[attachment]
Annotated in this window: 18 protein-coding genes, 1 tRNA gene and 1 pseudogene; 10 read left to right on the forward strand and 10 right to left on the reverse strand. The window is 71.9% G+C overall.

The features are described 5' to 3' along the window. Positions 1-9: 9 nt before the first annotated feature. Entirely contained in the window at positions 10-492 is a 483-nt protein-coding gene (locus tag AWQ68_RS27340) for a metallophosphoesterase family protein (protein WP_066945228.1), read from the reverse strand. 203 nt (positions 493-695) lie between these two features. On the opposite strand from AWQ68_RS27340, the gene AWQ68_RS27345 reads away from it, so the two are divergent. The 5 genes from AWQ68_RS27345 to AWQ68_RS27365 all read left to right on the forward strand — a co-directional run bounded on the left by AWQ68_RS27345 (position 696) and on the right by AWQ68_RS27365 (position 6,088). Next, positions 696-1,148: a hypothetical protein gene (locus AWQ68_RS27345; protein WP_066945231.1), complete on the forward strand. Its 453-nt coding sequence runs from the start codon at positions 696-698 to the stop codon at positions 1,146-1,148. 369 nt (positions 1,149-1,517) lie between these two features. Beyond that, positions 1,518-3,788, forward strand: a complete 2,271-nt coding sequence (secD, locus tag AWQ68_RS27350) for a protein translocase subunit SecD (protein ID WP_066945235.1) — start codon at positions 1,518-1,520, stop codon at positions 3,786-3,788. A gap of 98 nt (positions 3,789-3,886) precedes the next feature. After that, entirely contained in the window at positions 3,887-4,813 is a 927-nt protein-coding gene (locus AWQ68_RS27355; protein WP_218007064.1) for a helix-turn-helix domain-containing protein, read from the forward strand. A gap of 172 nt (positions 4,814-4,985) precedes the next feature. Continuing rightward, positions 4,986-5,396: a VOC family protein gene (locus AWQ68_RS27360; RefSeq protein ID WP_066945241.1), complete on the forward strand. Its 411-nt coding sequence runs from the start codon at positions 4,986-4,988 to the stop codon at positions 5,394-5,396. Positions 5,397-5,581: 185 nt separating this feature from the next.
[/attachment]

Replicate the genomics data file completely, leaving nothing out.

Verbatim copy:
Annotated in this window: 18 protein-coding genes, 1 tRNA gene and 1 pseudogene; 10 read left to right on the forward strand and 10 right to left on the reverse strand. The window is 71.9% G+C overall.

The features are described 5' to 3' along the window. Positions 1-9: 9 nt before the first annotated feature. Entirely contained in the window at positions 10-492 is a 483-nt protein-coding gene (locus tag AWQ68_RS27340) for a metallophosphoesterase family protein (protein WP_066945228.1), read from the reverse strand. 203 nt (positions 493-695) lie between these two features. On the opposite strand from AWQ68_RS27340, the gene AWQ68_RS27345 reads away from it, so the two are divergent. The 5 genes from AWQ68_RS27345 to AWQ68_RS27365 all read left to right on the forward strand — a co-directional run bounded on the left by AWQ68_RS27345 (position 696) and on the right by AWQ68_RS27365 (position 6,088). Next, positions 696-1,148: a hypothetical protein gene (locus AWQ68_RS27345; protein WP_066945231.1), complete on the forward strand. Its 453-nt coding sequence runs from the start codon at positions 696-698 to the stop codon at positions 1,146-1,148. 369 nt (positions 1,149-1,517) lie between these two features. Beyond that, positions 1,518-3,788, forward strand: a complete 2,271-nt coding sequence (secD, locus tag AWQ68_RS27350) for a protein translocase subunit SecD (protein ID WP_066945235.1) — start codon at positions 1,518-1,520, stop codon at positions 3,786-3,788. A gap of 98 nt (positions 3,789-3,886) precedes the next feature. After that, entirely contained in the window at positions 3,887-4,813 is a 927-nt protein-coding gene (locus AWQ68_RS27355; protein WP_218007064.1) for a helix-turn-helix domain-containing protein, read from the forward strand. A gap of 172 nt (positions 4,814-4,985) precedes the next feature. Continuing rightward, positions 4,986-5,396: a VOC family protein gene (locus AWQ68_RS27360; RefSeq protein ID WP_066945241.1), complete on the forward strand. Its 411-nt coding sequence runs from the start codon at positions 4,986-4,988 to the stop codon at positions 5,394-5,396. Positions 5,397-5,581: 185 nt separating this feature from the next.